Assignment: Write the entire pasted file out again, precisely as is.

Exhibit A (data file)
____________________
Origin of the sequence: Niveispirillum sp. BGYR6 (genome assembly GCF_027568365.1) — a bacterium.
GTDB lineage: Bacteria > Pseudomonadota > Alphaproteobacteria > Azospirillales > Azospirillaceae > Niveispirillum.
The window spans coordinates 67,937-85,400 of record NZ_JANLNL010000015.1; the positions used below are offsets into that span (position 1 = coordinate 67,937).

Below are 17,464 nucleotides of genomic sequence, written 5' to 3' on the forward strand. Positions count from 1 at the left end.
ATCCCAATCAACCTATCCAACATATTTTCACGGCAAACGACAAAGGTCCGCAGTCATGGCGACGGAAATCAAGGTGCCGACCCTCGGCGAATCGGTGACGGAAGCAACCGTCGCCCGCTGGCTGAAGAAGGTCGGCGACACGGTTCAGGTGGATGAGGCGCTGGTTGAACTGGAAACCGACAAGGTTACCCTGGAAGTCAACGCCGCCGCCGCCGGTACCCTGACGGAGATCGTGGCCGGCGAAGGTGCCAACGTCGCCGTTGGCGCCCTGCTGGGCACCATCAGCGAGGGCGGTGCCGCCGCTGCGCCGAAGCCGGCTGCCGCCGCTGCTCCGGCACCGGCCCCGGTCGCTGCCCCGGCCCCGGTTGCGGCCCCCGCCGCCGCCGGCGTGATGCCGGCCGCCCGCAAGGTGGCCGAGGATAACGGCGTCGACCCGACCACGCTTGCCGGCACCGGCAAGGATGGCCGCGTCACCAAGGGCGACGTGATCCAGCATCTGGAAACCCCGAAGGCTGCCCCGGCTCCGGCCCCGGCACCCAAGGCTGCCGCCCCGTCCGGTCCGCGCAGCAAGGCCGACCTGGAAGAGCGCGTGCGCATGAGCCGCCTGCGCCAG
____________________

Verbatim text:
Origin of the sequence: Niveispirillum sp. BGYR6 (genome assembly GCF_027568365.1) — a bacterium.
GTDB lineage: Bacteria > Pseudomonadota > Alphaproteobacteria > Azospirillales > Azospirillaceae > Niveispirillum.
The window spans coordinates 67,937-85,400 of record NZ_JANLNL010000015.1; the positions used below are offsets into that span (position 1 = coordinate 67,937).

Below are 17,464 nucleotides of genomic sequence, written 5' to 3' on the forward strand. Positions count from 1 at the left end.
ATCCCAATCAACCTATCCAACATATTTTCACGGCAAACGACAAAGGTCCGCAGTCATGGCGACGGAAATCAAGGTGCCGACCCTCGGCGAATCGGTGACGGAAGCAACCGTCGCCCGCTGGCTGAAGAAGGTCGGCGACACGGTTCAGGTGGATGAGGCGCTGGTTGAACTGGAAACCGACAAGGTTACCCTGGAAGTCAACGCCGCCGCCGCCGGTACCCTGACGGAGATCGTGGCCGGCGAAGGTGCCAACGTCGCCGTTGGCGCCCTGCTGGGCACCATCAGCGAGGGCGGTGCCGCCGCTGCGCCGAAGCCGGCTGCCGCCGCTGCTCCGGCACCGGCCCCGGTCGCTGCCCCGGCCCCGGTTGCGGCCCCCGCCGCCGCCGGCGTGATGCCGGCCGCCCGCAAGGTGGCCGAGGATAACGGCGTCGACCCGACCACGCTTGCCGGCACCGGCAAGGATGGCCGCGTCACCAAGGGCGACGTGATCCAGCATCTGGAAACCCCGAAGGCTGCCCCGGCTCCGGCCCCGGCACCCAAGGCTGCCGCCCCGTCCGGTCCGCGCAGCAAGGCCGACCTGGAAGAGCGCGTGCGCATGAGCCGCCTGCGCCAG